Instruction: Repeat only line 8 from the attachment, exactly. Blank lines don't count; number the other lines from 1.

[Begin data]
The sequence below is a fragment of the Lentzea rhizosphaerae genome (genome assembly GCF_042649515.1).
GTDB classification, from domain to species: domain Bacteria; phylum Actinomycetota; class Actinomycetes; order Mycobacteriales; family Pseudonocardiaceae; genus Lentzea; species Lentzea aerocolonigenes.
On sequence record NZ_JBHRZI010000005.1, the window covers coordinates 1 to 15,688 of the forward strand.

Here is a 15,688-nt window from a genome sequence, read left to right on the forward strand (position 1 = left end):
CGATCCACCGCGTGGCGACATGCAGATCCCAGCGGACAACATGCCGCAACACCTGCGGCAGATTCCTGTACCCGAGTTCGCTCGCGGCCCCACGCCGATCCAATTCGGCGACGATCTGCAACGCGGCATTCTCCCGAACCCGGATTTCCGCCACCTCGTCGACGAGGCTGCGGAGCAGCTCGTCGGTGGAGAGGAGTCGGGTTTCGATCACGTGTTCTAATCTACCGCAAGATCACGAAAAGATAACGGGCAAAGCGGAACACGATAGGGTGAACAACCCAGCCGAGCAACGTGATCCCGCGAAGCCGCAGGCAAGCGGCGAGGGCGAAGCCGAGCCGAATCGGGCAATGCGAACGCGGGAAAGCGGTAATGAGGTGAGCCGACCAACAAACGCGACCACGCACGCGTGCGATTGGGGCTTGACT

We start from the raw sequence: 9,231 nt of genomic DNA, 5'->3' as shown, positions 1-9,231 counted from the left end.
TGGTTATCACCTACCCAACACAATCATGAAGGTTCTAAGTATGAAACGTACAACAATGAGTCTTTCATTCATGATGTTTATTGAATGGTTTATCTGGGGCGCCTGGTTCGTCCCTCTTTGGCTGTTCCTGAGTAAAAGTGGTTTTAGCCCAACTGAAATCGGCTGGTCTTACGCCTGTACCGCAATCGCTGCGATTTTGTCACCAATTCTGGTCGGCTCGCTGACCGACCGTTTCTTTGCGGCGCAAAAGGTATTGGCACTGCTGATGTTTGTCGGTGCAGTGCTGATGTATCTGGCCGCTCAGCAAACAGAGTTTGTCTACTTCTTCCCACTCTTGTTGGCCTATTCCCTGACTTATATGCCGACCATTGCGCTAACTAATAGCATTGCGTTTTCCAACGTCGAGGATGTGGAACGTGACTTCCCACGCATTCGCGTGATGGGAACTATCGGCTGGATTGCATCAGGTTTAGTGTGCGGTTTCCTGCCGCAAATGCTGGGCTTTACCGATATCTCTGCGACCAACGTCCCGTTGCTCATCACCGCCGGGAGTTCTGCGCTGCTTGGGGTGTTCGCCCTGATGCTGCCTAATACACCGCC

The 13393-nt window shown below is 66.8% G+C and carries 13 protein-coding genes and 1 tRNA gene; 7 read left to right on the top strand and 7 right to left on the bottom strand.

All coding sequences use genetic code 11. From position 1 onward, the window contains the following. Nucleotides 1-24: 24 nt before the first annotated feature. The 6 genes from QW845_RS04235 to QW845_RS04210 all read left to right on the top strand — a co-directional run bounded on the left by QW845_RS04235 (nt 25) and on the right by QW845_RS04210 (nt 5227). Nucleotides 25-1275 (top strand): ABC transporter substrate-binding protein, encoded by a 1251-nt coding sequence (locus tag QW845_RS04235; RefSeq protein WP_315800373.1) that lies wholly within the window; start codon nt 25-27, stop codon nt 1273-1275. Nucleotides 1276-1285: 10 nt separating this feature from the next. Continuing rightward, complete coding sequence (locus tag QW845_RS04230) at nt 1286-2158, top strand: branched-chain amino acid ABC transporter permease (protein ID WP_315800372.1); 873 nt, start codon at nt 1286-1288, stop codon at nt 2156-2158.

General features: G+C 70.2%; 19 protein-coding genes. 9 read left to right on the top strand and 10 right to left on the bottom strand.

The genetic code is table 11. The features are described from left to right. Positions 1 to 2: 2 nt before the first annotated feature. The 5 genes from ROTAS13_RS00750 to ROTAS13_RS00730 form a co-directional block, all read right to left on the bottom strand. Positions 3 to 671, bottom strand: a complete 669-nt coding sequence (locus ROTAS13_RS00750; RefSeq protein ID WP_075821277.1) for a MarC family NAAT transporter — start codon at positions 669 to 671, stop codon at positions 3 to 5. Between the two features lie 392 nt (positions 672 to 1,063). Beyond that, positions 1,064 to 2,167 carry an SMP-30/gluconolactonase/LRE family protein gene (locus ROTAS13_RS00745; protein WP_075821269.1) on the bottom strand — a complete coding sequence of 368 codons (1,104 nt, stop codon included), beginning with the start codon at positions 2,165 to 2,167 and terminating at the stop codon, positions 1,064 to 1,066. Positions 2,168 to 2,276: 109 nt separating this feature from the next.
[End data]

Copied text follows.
The 13393-nt window shown below is 66.8% G+C and carries 13 protein-coding genes and 1 tRNA gene; 7 read left to right on the top strand and 7 right to left on the bottom strand.